10 Important Events during the Industrial Revolution

  • Eli Whitney's Cotton Gin

    Eli Whitney's Cotton Gin
    In 1794, Eli Whitney invented the cotton gin which made the separation of cotton seeds much faster. The South increased its cotton supply and sent raw cotton north to be used in the manufacturazation of cloth. Francis C. Lowell increased the efficiency in the manufacture of cloth by bringing spinning and weaving processes together into one factory. This led to the development of the textile industry throughout New England.
  • Eli Whitney's 2nd Great Invention.

    Eli Whitney's 2nd Great Invention.
    Eli Whitney also came up with the idea to use interchangeable parts to build muskets in 1798. If the standard parts were made by machine, then they could be assembled at the end much faster than before. This became an important part of American industry.
  • River Transportation

    River Transportation
    River transportation was made efficient through the creation of the first steamboat, the Clermont, crafted by Robert Fulton. This was made possible by James Watt’s invention of the first reliable steam engine.
  • The Cumberland Road

    The Cumberland Road
    The Cumberland Road, the first national road, was begun in 1811. This eventually became part of the Interstate 40.
  • Cyrus McCormick's Reaper

    Cyrus McCormick's Reaper
    Cyrus McCormick created the reaper which allowed quicker and cheaper harvesting of grain.
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    Agricultural Revolution

    As industries and factories were becoming more abudent, people moved from farms to cities. This led to other issues including overcrowding and disease. However, some people stayed in the rural areas and advances were made in agriculture too including better machines and cultivators.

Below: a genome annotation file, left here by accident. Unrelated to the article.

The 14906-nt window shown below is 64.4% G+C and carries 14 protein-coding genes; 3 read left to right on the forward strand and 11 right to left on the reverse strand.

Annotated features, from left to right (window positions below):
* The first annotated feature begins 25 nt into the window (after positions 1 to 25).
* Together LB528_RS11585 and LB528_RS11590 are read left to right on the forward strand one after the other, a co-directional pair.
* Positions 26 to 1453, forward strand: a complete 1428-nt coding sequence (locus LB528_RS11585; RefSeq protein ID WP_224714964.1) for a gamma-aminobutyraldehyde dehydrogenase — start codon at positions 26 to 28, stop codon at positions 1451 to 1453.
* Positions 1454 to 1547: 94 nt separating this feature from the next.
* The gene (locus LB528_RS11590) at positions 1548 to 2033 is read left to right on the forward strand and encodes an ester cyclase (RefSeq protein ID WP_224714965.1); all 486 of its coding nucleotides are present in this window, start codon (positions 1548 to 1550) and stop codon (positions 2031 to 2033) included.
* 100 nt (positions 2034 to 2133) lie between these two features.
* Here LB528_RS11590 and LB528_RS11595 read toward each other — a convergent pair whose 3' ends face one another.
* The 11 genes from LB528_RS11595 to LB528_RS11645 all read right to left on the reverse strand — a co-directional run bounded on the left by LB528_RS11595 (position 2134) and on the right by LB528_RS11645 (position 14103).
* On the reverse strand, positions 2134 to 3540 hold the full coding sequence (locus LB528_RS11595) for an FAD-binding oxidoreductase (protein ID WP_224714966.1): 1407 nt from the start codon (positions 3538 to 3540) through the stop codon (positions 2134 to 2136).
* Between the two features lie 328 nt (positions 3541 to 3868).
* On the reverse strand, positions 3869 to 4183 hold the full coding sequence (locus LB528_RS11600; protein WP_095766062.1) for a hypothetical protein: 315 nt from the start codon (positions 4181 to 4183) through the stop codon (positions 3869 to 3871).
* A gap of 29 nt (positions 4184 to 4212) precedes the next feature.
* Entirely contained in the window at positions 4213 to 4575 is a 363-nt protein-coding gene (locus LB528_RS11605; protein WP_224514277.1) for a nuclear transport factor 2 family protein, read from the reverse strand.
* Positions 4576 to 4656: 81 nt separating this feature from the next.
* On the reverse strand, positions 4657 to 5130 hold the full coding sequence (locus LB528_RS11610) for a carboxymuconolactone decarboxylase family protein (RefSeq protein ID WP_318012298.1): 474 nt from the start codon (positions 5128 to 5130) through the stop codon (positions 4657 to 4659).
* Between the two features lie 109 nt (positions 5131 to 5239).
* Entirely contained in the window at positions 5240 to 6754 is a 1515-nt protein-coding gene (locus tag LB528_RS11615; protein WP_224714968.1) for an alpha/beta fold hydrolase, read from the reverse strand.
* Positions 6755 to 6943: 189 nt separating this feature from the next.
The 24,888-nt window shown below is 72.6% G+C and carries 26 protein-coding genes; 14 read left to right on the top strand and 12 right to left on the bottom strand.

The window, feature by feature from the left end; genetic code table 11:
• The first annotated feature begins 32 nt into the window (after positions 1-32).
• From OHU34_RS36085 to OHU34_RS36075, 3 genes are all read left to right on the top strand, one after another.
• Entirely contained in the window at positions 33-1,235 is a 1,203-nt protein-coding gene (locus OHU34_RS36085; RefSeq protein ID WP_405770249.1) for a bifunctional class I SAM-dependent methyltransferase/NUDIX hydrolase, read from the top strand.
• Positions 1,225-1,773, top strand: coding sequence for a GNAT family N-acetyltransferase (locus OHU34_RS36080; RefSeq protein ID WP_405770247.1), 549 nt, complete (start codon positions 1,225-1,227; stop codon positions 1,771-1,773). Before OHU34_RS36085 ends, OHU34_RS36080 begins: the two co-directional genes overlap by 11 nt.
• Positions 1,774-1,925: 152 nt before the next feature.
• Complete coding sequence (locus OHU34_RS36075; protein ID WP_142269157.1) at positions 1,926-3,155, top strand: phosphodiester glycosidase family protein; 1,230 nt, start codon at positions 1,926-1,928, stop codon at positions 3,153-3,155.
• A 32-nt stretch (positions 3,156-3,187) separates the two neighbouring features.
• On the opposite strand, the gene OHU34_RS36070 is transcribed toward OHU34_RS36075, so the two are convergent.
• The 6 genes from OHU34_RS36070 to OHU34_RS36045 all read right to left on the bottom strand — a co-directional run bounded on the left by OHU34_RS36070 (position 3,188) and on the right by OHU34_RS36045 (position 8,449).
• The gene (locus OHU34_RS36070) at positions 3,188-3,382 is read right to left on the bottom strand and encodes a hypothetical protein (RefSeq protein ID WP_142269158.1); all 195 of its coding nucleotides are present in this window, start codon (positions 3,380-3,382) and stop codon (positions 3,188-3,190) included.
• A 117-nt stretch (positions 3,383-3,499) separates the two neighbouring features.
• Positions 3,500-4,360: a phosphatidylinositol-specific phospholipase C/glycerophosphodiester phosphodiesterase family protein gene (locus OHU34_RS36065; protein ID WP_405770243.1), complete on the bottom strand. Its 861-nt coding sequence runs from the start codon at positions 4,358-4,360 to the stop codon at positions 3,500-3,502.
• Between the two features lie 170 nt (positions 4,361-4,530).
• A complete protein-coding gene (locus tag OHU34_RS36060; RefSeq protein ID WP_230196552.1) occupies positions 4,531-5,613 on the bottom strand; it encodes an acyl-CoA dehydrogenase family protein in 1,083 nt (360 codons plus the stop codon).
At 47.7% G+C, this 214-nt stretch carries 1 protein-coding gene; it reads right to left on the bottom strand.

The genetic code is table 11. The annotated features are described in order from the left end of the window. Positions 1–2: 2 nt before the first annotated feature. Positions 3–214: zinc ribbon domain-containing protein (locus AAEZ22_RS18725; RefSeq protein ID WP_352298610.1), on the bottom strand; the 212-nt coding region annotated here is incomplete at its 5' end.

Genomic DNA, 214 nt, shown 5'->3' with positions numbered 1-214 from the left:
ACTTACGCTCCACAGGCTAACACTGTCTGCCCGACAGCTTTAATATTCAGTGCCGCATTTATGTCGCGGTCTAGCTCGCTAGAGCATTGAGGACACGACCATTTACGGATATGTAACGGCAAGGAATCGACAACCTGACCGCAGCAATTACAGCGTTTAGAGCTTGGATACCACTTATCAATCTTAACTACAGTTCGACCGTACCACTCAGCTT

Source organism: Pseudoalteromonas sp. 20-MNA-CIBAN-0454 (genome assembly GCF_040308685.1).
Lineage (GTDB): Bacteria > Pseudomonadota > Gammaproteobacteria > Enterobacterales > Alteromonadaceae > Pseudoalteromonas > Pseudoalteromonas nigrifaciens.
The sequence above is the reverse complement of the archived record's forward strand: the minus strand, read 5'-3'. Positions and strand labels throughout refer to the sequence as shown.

• John Deere's steel plow

    John Deere's steel plow
    John Deere created the first steel plow in 1837 helping speed up farming across the Midwest.
  • Elias Howe's Sewing Machine

    Elias Howe's Sewing Machine
    In 1846, Elias Howe created the sewing machine which revolutionized the making of clothing. All of a sudden, clothing began to be made in factories as opposed to at home. This allowed for mass production of clothing.
  • Samuel F. B. Morse's Telegraph

    Samuel F. B. Morse's Telegraph
    With the increased size of the United States, better communication networks became even more important than before. In 1844, Samuel F. B. Morse created the telegraph and by 1860, this network streched from the eastern coast to the Mississippi.
  • Railroads Across America 1

    Railroads Across America 1
    Railroads were of the utmost importance to the increase in trade throughout the United States. In fact, by the start of the Civil War, railroads linked the most important Mid-West cities with the Atlantic coast.
  • Railroads Across America 2

    Railroads Across America 2
    Railroads further opened the west and connected raw materials to factories and markets. A transcontinental railroad was completed in 1869 at Promontory, Utah. The last rail road spike that was laid here was called the Golden Spike.